Pressure Mounting to Reduce Price of Fuel

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MOT test
MOT test

The UK government is facing increasing pressure from its own supporters to reduce the price of petrol and diesel. This comes as both fuels continue to break records at the pump, with no end in sight as conflict continues in eastern Europe. Although the government has defended its record on trying to combat the cost of living crisis, influential groups who would normally support it are now lining up along with traditional opposition in calling for much more robust action. With a petition due to be debated in parliament on the matter, the voices calling for a change in policy would seem to be growing ever louder.

Fuel Petition

Under British law, any petition which reaches 100,000 signatures has to be considered for debate in parliament. Just such a petition, entitled “Reduce fuel duty and VAT by 40% for a period of 2 years”, reached over 102,000 signatures, and is to be debated in May 2022. According to its authors, taking this action on VAT would make up for the last two years, which has seen prices at the pump rise at unprecedented rates. For drivers of diesel powered vehicles in particular, this situation is extremely worrying, and ultimately unsustainable. Also, as many delivery trucks use diesel, this is certain to add to the already serious top line figure of 9% inflation on essentials like food.

In the process of collating the petition, its designers corresponded with those who signed it. They asked those people exactly how these fuel rises affected their daily lives, and what overall effect this was having on them. For more than a third of signatories (38%), the main problem is that they need their cars and vans for their livelihoods; not being able to drive is just not an option for them, which means they will have to pay whatever the price. There are already industry reports that this fuel inflation is leading vehicle owners to defer their MOT test, as they are frightened of what any repairs and replacements might cost them.

Spring Statement

For its part, the government’s position is that it has already done as much as it possibly can to alleviate the situation. In the chancellor’s spring statement, he announced a 5p per litre reduction of duty on petrol and diesel; this on top of other tax-related measures aimed at easy pressures on households’ overall budget. Critics point out, however, that fuel producers had not passed on the full amount of this reduction onto their customers. As it happened, about the time of the spring statement, the price of petrol from refineries actually fell by 16p per litre; customers did not see this fall at the pumps.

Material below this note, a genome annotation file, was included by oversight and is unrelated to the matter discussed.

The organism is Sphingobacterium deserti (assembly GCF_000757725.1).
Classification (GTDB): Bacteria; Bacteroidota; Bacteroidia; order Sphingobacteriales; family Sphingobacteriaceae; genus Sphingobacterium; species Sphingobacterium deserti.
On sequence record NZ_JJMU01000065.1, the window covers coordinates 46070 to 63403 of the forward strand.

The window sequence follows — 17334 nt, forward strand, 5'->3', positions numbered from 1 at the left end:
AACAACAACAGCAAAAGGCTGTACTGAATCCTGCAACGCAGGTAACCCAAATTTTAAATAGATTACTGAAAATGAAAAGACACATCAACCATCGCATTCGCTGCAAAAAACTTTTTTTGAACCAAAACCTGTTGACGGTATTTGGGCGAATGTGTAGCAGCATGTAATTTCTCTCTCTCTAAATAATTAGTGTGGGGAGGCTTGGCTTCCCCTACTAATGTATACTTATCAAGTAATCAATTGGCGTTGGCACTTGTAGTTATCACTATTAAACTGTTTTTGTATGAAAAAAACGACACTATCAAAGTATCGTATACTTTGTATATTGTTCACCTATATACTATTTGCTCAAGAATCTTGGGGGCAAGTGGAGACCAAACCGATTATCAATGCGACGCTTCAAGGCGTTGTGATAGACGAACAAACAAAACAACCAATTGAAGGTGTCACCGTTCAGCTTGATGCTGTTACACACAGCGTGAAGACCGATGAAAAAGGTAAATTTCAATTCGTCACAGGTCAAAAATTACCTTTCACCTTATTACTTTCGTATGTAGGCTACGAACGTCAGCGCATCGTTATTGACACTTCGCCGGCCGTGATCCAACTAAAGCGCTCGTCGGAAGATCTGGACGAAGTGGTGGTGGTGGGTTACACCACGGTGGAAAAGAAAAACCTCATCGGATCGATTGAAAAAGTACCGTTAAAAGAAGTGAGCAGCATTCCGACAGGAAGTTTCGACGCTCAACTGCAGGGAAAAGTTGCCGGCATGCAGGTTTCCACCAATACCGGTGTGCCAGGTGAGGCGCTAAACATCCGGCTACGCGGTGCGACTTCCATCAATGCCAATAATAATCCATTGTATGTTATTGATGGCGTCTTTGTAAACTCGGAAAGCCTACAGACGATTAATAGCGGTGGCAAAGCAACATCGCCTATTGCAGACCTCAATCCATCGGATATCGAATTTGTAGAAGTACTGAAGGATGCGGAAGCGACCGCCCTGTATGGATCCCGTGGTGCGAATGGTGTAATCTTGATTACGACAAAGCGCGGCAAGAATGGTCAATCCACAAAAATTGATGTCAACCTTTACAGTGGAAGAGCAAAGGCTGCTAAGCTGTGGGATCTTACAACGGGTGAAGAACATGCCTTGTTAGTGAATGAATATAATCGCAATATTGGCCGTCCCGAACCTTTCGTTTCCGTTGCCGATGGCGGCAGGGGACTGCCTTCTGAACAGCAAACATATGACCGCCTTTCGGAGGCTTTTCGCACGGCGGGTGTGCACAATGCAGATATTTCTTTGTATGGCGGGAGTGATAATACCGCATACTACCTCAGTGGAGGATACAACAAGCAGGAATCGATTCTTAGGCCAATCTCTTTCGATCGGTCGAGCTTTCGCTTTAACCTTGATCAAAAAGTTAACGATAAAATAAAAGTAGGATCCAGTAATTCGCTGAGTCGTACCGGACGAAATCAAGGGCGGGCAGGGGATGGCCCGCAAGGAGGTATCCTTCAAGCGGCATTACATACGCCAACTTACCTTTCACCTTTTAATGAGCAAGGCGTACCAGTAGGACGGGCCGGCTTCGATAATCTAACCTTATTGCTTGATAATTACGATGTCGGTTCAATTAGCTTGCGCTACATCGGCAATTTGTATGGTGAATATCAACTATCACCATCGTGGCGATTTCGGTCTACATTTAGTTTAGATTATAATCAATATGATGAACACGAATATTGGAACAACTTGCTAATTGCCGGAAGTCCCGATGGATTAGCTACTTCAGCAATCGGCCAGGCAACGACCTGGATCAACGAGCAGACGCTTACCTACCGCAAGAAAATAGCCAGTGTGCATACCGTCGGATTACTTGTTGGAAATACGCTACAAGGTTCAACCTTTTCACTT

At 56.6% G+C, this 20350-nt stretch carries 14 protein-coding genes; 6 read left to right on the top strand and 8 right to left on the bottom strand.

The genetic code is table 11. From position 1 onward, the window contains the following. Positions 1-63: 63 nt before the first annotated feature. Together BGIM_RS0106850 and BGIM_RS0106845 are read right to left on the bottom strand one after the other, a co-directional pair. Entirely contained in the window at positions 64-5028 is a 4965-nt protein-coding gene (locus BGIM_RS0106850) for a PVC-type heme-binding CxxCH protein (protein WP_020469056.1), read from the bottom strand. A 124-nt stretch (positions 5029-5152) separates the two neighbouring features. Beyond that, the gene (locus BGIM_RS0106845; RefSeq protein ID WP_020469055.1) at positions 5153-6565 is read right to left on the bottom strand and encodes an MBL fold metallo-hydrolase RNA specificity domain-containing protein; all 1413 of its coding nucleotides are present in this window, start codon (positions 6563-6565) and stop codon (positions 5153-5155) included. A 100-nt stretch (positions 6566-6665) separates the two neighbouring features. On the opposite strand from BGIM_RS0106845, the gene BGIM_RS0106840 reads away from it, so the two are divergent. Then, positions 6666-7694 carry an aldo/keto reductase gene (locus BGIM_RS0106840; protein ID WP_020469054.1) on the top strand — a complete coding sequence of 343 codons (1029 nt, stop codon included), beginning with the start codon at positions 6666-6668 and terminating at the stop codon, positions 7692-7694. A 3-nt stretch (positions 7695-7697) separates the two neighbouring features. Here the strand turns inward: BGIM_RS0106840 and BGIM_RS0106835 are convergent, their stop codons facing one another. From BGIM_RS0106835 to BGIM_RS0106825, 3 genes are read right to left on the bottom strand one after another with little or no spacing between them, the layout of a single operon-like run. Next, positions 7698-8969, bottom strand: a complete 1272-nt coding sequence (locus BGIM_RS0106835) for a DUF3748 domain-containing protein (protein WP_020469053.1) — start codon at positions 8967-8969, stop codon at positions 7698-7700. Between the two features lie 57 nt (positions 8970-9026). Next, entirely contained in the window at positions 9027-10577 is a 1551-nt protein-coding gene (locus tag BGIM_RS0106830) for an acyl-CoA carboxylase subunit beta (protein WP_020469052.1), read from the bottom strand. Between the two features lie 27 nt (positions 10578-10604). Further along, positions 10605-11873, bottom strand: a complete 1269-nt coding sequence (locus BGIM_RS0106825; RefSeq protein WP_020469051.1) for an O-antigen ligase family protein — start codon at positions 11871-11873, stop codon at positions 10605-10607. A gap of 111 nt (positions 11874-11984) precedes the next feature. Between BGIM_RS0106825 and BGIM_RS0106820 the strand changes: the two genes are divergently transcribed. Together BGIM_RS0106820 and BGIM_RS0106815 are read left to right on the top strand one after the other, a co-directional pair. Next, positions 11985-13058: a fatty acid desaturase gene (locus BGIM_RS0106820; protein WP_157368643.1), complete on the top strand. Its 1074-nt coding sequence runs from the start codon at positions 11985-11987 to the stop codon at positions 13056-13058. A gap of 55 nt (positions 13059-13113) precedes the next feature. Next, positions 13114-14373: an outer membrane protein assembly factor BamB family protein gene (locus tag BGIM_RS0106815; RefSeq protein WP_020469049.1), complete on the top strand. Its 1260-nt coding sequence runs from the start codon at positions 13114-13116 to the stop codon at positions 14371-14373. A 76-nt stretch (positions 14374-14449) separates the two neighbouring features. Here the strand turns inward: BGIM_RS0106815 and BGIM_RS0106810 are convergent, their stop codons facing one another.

There is also a reported issue about those pumps themselves. According to industry sources, supermarkets have the most competitive prices when it comes to filling a tank; more so than the fuel suppliers themselves. Although still not quite managing the announced 5% reduction, the best supermarket forecourts pass on 4.7p per litre for petrol, and 4.6p for diesel. Unfortunately, however, exactly where these cheapest prices are available is very much dependent on geography, rather than the name of the supermarket involved. Already, motorists face a postcode lottery when it comes to MOT test centre access.

Windfall Calls

For many critics, the government should impose a one off, windfall tax on fuel companies. Certainly, the architects of the fuel duty petition would agree that such a tax would cater for their request, with the oil industry itself barely noticing. One leading company alone saw its profits increase by more than 100% in the first quarter of 2022, to more than $6 billion. A windfall tax was effected by the government in 1997, as a response to “excess profits” accrued by privatised industries. The tax brought in £4.8 billion to the treasury, and funded an entire raft of policy measures.

The current government, however, opposes such a tax on what are generally agreed to be excess profits made by the oil industry. They say taking such action would “put off” businesses looking to invest in the UK, as it strives to shake of the effects of pandemic lockdowns and post-Brexit trading practises. In fact, the CEO of that profit busting oil company has stated that a windfall tax would have no impact on its plans for future investment. While this game of political football is played out, meanwhile, many owners of petrol and diesel fuelled vehicles continue to face real hardship.

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